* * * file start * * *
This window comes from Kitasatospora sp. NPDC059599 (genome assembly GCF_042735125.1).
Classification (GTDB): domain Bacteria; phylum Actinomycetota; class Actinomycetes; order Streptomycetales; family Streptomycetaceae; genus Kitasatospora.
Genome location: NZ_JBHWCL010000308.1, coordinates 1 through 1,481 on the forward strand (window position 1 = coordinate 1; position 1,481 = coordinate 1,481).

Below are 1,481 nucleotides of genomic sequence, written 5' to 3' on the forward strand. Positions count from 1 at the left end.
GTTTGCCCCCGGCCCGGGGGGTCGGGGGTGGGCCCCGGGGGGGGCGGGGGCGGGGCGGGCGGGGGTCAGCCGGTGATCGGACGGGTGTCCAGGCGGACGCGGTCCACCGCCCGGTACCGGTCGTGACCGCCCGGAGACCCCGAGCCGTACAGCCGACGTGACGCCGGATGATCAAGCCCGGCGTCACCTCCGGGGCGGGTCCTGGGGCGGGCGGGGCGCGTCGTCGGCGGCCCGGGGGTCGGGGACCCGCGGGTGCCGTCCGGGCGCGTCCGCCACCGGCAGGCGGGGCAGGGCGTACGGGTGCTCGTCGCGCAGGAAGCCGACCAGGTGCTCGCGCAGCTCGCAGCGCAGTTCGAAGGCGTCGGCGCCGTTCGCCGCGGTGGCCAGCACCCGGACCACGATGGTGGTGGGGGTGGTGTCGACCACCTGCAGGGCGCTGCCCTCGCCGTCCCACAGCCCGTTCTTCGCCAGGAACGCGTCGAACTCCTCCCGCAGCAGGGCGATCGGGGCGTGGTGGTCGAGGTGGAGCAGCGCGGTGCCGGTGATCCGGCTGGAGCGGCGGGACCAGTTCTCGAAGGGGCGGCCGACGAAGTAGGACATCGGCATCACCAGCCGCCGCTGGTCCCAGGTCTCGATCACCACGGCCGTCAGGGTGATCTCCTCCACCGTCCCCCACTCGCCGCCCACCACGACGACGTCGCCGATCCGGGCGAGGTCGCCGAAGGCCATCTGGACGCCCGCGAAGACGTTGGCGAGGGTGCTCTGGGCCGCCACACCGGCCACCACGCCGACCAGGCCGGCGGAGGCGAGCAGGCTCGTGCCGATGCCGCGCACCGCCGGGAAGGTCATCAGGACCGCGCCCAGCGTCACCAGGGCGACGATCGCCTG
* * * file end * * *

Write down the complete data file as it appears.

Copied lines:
This window comes from Kitasatospora sp. NPDC059599 (genome assembly GCF_042735125.1).
Classification (GTDB): domain Bacteria; phylum Actinomycetota; class Actinomycetes; order Streptomycetales; family Streptomycetaceae; genus Kitasatospora.
Genome location: NZ_JBHWCL010000308.1, coordinates 1 through 1,481 on the forward strand (window position 1 = coordinate 1; position 1,481 = coordinate 1,481).

Below are 1,481 nucleotides of genomic sequence, written 5' to 3' on the forward strand. Positions count from 1 at the left end.
GTTTGCCCCCGGCCCGGGGGGTCGGGGGTGGGCCCCGGGGGGGGCGGGGGCGGGGCGGGCGGGGGTCAGCCGGTGATCGGACGGGTGTCCAGGCGGACGCGGTCCACCGCCCGGTACCGGTCGTGACCGCCCGGAGACCCCGAGCCGTACAGCCGACGTGACGCCGGATGATCAAGCCCGGCGTCACCTCCGGGGCGGGTCCTGGGGCGGGCGGGGCGCGTCGTCGGCGGCCCGGGGGTCGGGGACCCGCGGGTGCCGTCCGGGCGCGTCCGCCACCGGCAGGCGGGGCAGGGCGTACGGGTGCTCGTCGCGCAGGAAGCCGACCAGGTGCTCGCGCAGCTCGCAGCGCAGTTCGAAGGCGTCGGCGCCGTTCGCCGCGGTGGCCAGCACCCGGACCACGATGGTGGTGGGGGTGGTGTCGACCACCTGCAGGGCGCTGCCCTCGCCGTCCCACAGCCCGTTCTTCGCCAGGAACGCGTCGAACTCCTCCCGCAGCAGGGCGATCGGGGCGTGGTGGTCGAGGTGGAGCAGCGCGGTGCCGGTGATCCGGCTGGAGCGGCGGGACCAGTTCTCGAAGGGGCGGCCGACGAAGTAGGACATCGGCATCACCAGCCGCCGCTGGTCCCAGGTCTCGATCACCACGGCCGTCAGGGTGATCTCCTCCACCGTCCCCCACTCGCCGCCCACCACGACGACGTCGCCGATCCGGGCGAGGTCGCCGAAGGCCATCTGGACGCCCGCGAAGACGTTGGCGAGGGTGCTCTGGGCCGCCACACCGGCCACCACGCCGACCAGGCCGGCGGAGGCGAGCAGGCTCGTGCCGATGCCGCGCACCGCCGGGAAGGTCATCAGGACCGCGCCCAGCGTCACCAGGGCGACGATCGCCTG